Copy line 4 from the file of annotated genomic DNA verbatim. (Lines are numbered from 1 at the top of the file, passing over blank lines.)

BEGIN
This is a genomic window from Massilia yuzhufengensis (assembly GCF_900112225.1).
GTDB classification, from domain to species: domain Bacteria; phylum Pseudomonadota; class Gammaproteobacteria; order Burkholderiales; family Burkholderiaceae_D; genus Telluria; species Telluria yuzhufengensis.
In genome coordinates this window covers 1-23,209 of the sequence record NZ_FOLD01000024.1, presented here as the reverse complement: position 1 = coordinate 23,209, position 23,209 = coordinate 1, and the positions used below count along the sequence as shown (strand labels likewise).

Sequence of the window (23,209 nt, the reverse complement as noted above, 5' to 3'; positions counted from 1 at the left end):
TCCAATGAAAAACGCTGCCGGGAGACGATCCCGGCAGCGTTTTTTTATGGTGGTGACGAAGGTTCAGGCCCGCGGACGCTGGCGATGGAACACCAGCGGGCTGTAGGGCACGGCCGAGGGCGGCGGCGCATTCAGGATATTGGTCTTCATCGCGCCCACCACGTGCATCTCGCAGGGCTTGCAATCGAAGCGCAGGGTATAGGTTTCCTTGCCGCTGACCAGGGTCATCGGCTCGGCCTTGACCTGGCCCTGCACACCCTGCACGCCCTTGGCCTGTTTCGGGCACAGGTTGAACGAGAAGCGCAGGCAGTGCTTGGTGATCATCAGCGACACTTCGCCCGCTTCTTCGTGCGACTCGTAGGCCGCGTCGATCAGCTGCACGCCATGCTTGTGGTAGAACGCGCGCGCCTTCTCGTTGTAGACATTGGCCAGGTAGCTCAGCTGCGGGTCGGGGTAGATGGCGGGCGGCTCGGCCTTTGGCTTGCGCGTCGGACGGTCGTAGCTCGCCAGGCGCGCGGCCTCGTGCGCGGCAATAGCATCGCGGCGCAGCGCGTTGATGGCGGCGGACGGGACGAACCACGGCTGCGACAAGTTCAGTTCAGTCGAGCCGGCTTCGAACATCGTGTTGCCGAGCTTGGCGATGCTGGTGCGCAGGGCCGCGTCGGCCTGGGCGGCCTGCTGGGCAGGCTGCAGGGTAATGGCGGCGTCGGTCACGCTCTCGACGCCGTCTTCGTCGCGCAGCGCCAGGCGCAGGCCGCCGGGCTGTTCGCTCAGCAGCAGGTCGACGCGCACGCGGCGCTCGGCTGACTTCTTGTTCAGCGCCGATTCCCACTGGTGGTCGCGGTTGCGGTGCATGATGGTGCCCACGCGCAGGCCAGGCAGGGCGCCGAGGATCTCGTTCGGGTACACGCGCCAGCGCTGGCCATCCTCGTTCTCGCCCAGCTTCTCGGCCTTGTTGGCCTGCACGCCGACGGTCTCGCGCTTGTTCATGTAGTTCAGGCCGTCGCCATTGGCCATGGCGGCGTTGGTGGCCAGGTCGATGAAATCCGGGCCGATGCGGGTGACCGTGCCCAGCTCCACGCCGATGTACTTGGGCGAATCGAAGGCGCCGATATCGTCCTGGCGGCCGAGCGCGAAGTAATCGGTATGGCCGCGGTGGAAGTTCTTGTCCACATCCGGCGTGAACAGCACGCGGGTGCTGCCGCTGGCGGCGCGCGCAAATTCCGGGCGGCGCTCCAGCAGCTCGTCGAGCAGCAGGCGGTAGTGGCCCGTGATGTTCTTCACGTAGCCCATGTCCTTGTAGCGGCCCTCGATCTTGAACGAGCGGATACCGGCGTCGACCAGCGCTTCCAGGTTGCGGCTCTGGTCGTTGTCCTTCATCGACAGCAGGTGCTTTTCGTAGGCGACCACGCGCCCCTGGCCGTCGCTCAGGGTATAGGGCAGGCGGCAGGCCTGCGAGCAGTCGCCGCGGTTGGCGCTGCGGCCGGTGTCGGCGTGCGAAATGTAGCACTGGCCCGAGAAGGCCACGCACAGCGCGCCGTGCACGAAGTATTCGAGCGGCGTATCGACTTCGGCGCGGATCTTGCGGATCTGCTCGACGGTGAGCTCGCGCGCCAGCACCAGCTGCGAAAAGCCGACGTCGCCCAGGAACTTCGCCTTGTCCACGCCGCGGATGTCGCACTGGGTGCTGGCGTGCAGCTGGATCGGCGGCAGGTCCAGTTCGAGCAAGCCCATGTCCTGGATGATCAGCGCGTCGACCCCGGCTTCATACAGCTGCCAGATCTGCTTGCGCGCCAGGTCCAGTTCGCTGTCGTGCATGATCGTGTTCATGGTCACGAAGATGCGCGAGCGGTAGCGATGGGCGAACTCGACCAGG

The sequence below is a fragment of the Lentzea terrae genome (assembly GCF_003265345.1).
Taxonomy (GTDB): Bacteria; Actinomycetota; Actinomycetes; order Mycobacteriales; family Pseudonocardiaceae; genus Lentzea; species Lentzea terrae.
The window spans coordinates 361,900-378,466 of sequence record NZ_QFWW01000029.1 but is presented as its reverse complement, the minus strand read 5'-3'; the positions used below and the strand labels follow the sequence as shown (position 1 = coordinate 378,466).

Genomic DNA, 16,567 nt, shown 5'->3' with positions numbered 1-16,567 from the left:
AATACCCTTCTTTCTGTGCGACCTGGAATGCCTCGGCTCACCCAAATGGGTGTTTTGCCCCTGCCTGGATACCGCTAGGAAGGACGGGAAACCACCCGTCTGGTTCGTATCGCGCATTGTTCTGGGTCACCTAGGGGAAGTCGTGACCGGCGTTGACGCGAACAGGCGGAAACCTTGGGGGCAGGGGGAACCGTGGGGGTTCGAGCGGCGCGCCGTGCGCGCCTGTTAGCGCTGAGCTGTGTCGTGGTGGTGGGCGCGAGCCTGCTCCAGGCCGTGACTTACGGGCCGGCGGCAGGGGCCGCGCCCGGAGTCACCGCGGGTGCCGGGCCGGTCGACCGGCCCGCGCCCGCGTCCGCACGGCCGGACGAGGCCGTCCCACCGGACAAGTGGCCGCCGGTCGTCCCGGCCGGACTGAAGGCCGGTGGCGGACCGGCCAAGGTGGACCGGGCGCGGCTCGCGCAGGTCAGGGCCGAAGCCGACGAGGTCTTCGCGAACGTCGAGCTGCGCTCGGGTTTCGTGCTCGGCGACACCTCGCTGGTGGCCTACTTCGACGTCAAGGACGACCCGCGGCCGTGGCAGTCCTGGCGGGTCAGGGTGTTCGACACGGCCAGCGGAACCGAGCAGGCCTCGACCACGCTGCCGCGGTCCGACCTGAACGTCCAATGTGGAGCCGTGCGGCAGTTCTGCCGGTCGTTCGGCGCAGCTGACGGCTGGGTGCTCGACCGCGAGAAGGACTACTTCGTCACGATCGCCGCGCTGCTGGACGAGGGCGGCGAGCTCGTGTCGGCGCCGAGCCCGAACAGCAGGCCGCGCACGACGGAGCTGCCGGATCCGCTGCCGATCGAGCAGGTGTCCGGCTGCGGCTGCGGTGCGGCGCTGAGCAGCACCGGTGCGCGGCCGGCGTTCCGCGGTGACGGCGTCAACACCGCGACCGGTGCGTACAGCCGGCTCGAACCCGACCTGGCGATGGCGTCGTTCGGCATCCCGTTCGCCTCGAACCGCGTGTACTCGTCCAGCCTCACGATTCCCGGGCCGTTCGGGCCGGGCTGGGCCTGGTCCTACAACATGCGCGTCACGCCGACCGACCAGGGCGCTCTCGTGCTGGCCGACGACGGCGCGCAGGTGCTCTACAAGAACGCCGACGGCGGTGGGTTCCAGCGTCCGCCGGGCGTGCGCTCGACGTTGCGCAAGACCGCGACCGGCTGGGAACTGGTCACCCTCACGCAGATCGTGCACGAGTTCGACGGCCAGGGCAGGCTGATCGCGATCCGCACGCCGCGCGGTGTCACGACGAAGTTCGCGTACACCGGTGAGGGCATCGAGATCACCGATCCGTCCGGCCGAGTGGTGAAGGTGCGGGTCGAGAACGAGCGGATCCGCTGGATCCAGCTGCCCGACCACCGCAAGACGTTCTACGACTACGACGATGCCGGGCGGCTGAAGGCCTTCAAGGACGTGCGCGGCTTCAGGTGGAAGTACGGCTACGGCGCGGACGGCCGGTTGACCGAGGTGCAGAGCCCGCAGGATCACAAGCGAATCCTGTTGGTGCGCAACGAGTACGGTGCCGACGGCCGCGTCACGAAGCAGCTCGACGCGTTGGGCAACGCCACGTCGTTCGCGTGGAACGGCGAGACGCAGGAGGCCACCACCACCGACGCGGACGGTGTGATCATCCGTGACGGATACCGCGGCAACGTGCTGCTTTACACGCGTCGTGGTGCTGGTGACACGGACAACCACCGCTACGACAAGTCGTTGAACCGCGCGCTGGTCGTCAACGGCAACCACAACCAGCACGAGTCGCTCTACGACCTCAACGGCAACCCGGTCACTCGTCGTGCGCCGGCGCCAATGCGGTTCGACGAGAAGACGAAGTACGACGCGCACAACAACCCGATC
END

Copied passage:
Sequence of the window (23,209 nt, the reverse complement as noted above, 5' to 3'; positions counted from 1 at the left end):